Hot. Finally hot in Vermont. It comes after what Steinbeck didn’t but might have called the “spring of our discontent,” a plodding, reluctant spring that seemed to be spring in name only — an April and May, and early June, when the weather gods seemed too dull-witted to pair warmth with clear skies, so that our warmest days were constantly overcast or raining, while our clearest, sunniest days stayed stubbornly blustery and cool, when all we asked for was the comforting embrace of sunshine lingering on our arms, our shoulders, our faces, without being blown away by insistent, persistent breezes. After this prolonged trial by intemperate, constantly disappointing weather, we finally had an actual summer-like weekend here at the cusp of mid-June. The afternoon temperatures on Saturday and Sunday started with an 8, not a 7 (sevens are good, but even they have been rare), or a 6 (most days, about the best we could hope for), or a 5. Or worse.

Was it later arriving than usual, this luxurious weather with its low-80s readings? The meteorologists can answer yes or no. However, weather is experiential. Whether temperatures were truly lower than normal as we awaited an elusive spring, whether rains in fact persisted as relentlessly day after day as they seemed to… these are statistical matters. Another truth, as certain as tables and graphs, is that when Vermonters have encountered each other these past weeks and month they have commiserated, once the pleasantries were out of the way, about the lingering dreariness that surrounded us.

And then came the weekend — this past weekend, to be exact. Hot sun, still air. And the baked-in greenness that takes over as the apple blossoms and crab apples lose their early white and pink hues and start to conform to the dominant shade of the landscape. The lilacs and rhododendrons persist a little longer, and later-blooming plants and bushes will usher us through the stages of summer. But now is the time of green reasserting itself as Vermont’s true color, and we welcome it, not only for its beauty, but for the respite it provides from the more problematic seasons that dominate the Vermont experience.

And, as summer settles in once again, another feature of this season — always slightly surprising — is how quiet summer is. There are lawn mowers, of course, and periodically, in town, village, or country road, motorcycles shatter the air with a horrendous roaring like a giant, sonic middle finger waved at all who treasure tranquility. Otherwise, though, in the heat of the afternoon, hardly a bird chirp breaks the stillness, and butterflies, whose passage makes no sound, flutter by in fitful splashes of color.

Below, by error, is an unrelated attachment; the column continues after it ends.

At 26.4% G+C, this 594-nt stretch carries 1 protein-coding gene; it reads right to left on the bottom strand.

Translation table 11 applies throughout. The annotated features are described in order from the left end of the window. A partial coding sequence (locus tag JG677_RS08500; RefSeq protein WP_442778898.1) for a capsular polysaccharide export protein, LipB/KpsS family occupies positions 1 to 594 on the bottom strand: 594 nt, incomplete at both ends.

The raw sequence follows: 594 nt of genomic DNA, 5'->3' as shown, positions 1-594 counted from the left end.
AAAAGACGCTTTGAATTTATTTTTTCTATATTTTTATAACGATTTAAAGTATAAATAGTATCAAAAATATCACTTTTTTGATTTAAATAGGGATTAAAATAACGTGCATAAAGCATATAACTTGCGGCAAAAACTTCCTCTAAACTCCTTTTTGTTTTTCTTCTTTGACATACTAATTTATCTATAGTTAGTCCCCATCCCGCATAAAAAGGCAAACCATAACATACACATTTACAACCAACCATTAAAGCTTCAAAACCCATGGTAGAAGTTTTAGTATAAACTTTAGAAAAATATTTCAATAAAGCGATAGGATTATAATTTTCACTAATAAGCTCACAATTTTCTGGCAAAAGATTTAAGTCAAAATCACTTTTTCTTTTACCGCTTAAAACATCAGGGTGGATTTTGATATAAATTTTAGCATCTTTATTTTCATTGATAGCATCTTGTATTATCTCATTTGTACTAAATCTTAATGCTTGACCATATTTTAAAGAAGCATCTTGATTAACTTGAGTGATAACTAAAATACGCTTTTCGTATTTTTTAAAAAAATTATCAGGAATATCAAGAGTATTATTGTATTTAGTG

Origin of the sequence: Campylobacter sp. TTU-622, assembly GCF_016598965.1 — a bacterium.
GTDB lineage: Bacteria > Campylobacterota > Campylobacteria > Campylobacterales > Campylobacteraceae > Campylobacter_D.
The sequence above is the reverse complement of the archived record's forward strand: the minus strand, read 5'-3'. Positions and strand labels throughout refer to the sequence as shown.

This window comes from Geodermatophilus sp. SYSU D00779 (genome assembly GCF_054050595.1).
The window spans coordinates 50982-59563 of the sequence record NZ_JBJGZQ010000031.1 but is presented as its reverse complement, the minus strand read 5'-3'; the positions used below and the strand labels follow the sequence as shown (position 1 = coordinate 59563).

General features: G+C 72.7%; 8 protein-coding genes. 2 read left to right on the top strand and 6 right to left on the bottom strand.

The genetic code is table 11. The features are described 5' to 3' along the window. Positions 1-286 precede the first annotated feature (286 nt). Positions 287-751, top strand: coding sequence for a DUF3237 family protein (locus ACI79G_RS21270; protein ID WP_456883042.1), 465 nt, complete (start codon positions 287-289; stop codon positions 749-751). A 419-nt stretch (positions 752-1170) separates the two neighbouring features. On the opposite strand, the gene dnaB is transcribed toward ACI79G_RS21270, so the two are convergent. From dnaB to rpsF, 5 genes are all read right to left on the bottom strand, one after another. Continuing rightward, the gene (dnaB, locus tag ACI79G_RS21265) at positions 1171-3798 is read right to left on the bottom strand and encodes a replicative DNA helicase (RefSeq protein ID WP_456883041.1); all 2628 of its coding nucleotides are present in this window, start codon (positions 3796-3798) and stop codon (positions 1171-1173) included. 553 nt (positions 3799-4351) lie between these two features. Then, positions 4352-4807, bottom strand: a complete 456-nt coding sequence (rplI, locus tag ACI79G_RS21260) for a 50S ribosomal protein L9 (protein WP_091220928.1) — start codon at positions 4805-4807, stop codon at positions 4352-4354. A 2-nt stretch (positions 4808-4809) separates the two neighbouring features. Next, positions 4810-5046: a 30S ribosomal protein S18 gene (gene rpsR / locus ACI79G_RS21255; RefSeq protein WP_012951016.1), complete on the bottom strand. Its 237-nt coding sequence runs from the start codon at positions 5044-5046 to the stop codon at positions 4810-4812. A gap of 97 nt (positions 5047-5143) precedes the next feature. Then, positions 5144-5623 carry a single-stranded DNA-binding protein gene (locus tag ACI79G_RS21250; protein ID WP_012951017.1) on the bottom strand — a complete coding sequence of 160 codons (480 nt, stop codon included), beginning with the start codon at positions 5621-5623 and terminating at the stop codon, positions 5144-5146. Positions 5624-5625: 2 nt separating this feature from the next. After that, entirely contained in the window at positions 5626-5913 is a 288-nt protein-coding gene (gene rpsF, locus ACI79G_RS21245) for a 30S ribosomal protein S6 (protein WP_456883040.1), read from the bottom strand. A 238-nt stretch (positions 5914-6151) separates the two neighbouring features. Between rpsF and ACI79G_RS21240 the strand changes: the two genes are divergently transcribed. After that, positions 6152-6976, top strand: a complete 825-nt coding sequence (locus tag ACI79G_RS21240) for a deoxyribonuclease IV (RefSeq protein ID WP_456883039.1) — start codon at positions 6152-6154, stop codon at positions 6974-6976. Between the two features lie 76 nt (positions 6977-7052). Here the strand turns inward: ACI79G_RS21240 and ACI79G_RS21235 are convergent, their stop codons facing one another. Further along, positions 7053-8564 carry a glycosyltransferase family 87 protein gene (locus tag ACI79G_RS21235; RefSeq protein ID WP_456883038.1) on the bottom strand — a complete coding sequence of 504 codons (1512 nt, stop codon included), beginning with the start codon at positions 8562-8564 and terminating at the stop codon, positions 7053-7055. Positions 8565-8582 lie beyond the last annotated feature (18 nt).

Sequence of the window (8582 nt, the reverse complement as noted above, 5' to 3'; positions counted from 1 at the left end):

Downtown, on a hot summer’s weekend, it’s about the awnings. People gather beneath them to visit, sip a beverage, or idle an hour away. They are like oases in a desert, the sidewalks like the forbidding sand, almost devoid of people save those purposely en route to a known destination. There’s a joy on a hot summer weekend that seems most fully savored not in boisterousness but in serenity, and it finally settled upon us, after a too-long wait, in these early-middle days of June.

We know that this, too, is a passage. For one thing, we’ll get used to it. Summer days will become heavy with their heat, and we’ll retreat to air-conditioned places; we’ll strap our kayaks atop our cars and load our boats upon their trailers, and find watery places to escape from the very weather we’ve been hankering for. The Fourth of July will come, noisily, and fireworks; later, July’s haze will dissolve into August’s astonishing clarity, and the first golden, red and orange leaves will appear on isolated branches, lingering as forewarnings until gradually the branches around them change and conform. Even then, the warmth will stay with us, at least for a little while.

We’ve earned these splendid days that we’ve just begun to experience. We know, particularly in Vermont, that their number will be distressingly finite, and we know what will follow them.

For now, though, here’s to a quiet hour spent on the porch with a ballgame or a book (or a newspaper); to time passed gainfully in the garden beneath the protection of a sunhat; to nights with the windows open for fresh air and morning’s birdsong; to the kind of relaxing that can only happen when the weather is easy on us.

Here’s to summer. It has finally arrived.

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